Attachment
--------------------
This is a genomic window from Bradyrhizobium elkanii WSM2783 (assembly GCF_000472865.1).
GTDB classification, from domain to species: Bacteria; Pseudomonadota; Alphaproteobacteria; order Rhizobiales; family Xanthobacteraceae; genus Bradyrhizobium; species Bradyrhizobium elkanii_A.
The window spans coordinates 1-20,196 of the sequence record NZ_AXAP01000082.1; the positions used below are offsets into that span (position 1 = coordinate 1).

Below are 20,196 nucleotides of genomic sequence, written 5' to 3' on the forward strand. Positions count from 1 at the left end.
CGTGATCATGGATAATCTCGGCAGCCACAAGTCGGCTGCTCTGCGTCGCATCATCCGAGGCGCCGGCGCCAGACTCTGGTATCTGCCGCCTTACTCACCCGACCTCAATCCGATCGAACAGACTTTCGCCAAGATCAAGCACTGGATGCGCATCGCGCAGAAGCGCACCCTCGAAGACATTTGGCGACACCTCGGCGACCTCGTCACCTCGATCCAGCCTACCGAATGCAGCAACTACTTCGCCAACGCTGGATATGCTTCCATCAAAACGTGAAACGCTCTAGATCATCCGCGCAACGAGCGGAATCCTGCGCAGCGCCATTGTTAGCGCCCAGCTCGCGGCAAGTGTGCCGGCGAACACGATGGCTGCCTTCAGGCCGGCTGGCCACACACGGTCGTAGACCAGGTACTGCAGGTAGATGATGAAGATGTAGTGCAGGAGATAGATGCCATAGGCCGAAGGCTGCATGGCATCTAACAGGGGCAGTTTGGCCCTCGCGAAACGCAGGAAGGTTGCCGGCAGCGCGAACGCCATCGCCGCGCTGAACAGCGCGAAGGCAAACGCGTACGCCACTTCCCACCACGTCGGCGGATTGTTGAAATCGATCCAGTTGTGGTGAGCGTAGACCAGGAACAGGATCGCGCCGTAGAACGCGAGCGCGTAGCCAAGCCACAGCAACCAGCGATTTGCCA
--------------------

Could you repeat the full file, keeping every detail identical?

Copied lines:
This is a genomic window from Bradyrhizobium elkanii WSM2783 (assembly GCF_000472865.1).
GTDB classification, from domain to species: Bacteria; Pseudomonadota; Alphaproteobacteria; order Rhizobiales; family Xanthobacteraceae; genus Bradyrhizobium; species Bradyrhizobium elkanii_A.
The window spans coordinates 1-20,196 of the sequence record NZ_AXAP01000082.1; the positions used below are offsets into that span (position 1 = coordinate 1).

Below are 20,196 nucleotides of genomic sequence, written 5' to 3' on the forward strand. Positions count from 1 at the left end.
CGTGATCATGGATAATCTCGGCAGCCACAAGTCGGCTGCTCTGCGTCGCATCATCCGAGGCGCCGGCGCCAGACTCTGGTATCTGCCGCCTTACTCACCCGACCTCAATCCGATCGAACAGACTTTCGCCAAGATCAAGCACTGGATGCGCATCGCGCAGAAGCGCACCCTCGAAGACATTTGGCGACACCTCGGCGACCTCGTCACCTCGATCCAGCCTACCGAATGCAGCAACTACTTCGCCAACGCTGGATATGCTTCCATCAAAACGTGAAACGCTCTAGATCATCCGCGCAACGAGCGGAATCCTGCGCAGCGCCATTGTTAGCGCCCAGCTCGCGGCAAGTGTGCCGGCGAACACGATGGCTGCCTTCAGGCCGGCTGGCCACACACGGTCGTAGACCAGGTACTGCAGGTAGATGATGAAGATGTAGTGCAGGAGATAGATGCCATAGGCCGAAGGCTGCATGGCATCTAACAGGGGCAGTTTGGCCCTCGCGAAACGCAGGAAGGTTGCCGGCAGCGCGAACGCCATCGCCGCGCTGAACAGCGCGAAGGCAAACGCGTACGCCACTTCCCACCACGTCGGCGGATTGTTGAAATCGATCCAGTTGTGGTGAGCGTAGACCAGGAACAGGATCGCGCCGTAGAACGCGAGCGCGTAGCCAAGCCACAGCAACCAGCGATTTGCCA